Many healthcare professionals fear the social isolation, anxiety, threat of contagion, and uncertainty caused by the COVID-19 pandemic may lead to an increase in suicide rates.
The Spanish Flu epidemic—the last crisis comparable to COVID-19—was associated with an increase in death by suicide due to the decrease in social integration and interaction during the event.
Multiple cases of COVID-19-related suicides in the hardest-hit countries have already been reported. As disturbing as this is, the fear that suicide rates will increase among adolescents is even more so.
With this month’s emphasis on suicide prevention—September is National Suicide Prevention Month and September 10 is World Suicide Prevention Day—we want to turn our attention to children and adolescents, explore the difficulties kids face this year because of COVID-19, and discuss how to be conscious of youth behavioral health.
Youth Behavioral Health & Suicide Prevention During COVID-19
Suicide is already the second leading cause of death for people age 10-24, and suicide rates among teens are on the rise, according to a 2019 study published by the Journal of Abnormal Psychology, as reported by Time.
The concern is that COVID-19’s impact on youth behavioral health could be detrimental due to the financial, emotional, and health-related stressors impacting a family. As one mental health professional put it, “If there were problems at home to begin with, they are definitely going to be heightened during this time.”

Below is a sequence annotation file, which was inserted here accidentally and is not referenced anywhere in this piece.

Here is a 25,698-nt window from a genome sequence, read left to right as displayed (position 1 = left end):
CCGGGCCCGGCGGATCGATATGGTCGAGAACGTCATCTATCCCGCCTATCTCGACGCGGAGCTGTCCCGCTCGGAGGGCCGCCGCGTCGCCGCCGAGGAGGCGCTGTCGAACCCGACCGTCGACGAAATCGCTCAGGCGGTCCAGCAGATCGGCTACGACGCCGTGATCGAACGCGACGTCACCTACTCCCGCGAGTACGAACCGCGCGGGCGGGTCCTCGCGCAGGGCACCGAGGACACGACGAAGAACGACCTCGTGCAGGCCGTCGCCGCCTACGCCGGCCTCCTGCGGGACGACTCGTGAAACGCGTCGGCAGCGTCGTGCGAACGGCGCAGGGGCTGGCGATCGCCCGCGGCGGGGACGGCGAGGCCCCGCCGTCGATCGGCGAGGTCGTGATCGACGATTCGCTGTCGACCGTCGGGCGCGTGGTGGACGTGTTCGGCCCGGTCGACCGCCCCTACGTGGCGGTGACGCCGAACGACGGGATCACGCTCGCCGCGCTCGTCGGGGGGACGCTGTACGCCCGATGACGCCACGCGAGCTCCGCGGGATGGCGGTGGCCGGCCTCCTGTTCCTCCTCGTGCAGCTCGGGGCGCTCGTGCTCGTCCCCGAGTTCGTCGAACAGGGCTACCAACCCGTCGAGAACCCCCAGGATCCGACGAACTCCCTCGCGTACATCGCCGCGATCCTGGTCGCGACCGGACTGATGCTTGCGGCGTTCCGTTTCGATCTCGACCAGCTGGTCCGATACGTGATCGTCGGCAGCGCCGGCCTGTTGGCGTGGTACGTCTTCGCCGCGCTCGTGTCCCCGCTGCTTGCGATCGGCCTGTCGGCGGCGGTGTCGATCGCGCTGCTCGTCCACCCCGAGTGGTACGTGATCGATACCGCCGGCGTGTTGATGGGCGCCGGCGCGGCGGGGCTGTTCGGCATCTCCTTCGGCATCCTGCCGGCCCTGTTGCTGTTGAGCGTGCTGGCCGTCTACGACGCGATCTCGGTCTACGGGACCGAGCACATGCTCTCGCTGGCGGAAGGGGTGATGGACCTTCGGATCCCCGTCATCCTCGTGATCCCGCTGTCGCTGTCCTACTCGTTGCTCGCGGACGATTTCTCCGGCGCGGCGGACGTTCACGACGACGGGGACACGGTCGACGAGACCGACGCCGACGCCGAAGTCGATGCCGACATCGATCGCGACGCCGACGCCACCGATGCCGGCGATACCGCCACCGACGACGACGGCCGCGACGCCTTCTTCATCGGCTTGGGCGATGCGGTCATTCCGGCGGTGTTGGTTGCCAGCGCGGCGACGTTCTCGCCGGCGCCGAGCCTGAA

A 2019 study in the journal European Child & Adolescent Psychiatry found that three main contributors increase the risk of suicide among young people:
- Psychological factors – depression, anxiety, and drug abuse;
- Stressful life events – family problems and peer conflicts;
- Personality traits – neuroticism and impulse problems.
“In children and adolescents, life events preceding suicidal behavior are usually family conflicts, academic stressors (including bullying or exam stress), trauma, and other stressful life events,” the study’s authors wrote.
The danger is that all of these are at play during the pandemic.
While it’s too soon to say empirically what effect the pandemic will have on youth suicide rates, a recently-published study out of China found that children confined at home by the coronavirus lockdown had “elevated rates of depression and anxiety, raising concerns about the risk for American kids as the pandemic sweeps the nation.”
“Nearly 23% of the 1,784 children who responded to a survey reported feeling depression, likely due to ‘the reduction of outdoor activities and social interactions,’ according to JAMA Pediatrics, citing the study. “Almost 19% said they had anxiety symptoms.” Both figures were higher than the baseline rates of 17.2% for depression and 9.3% for anxiety.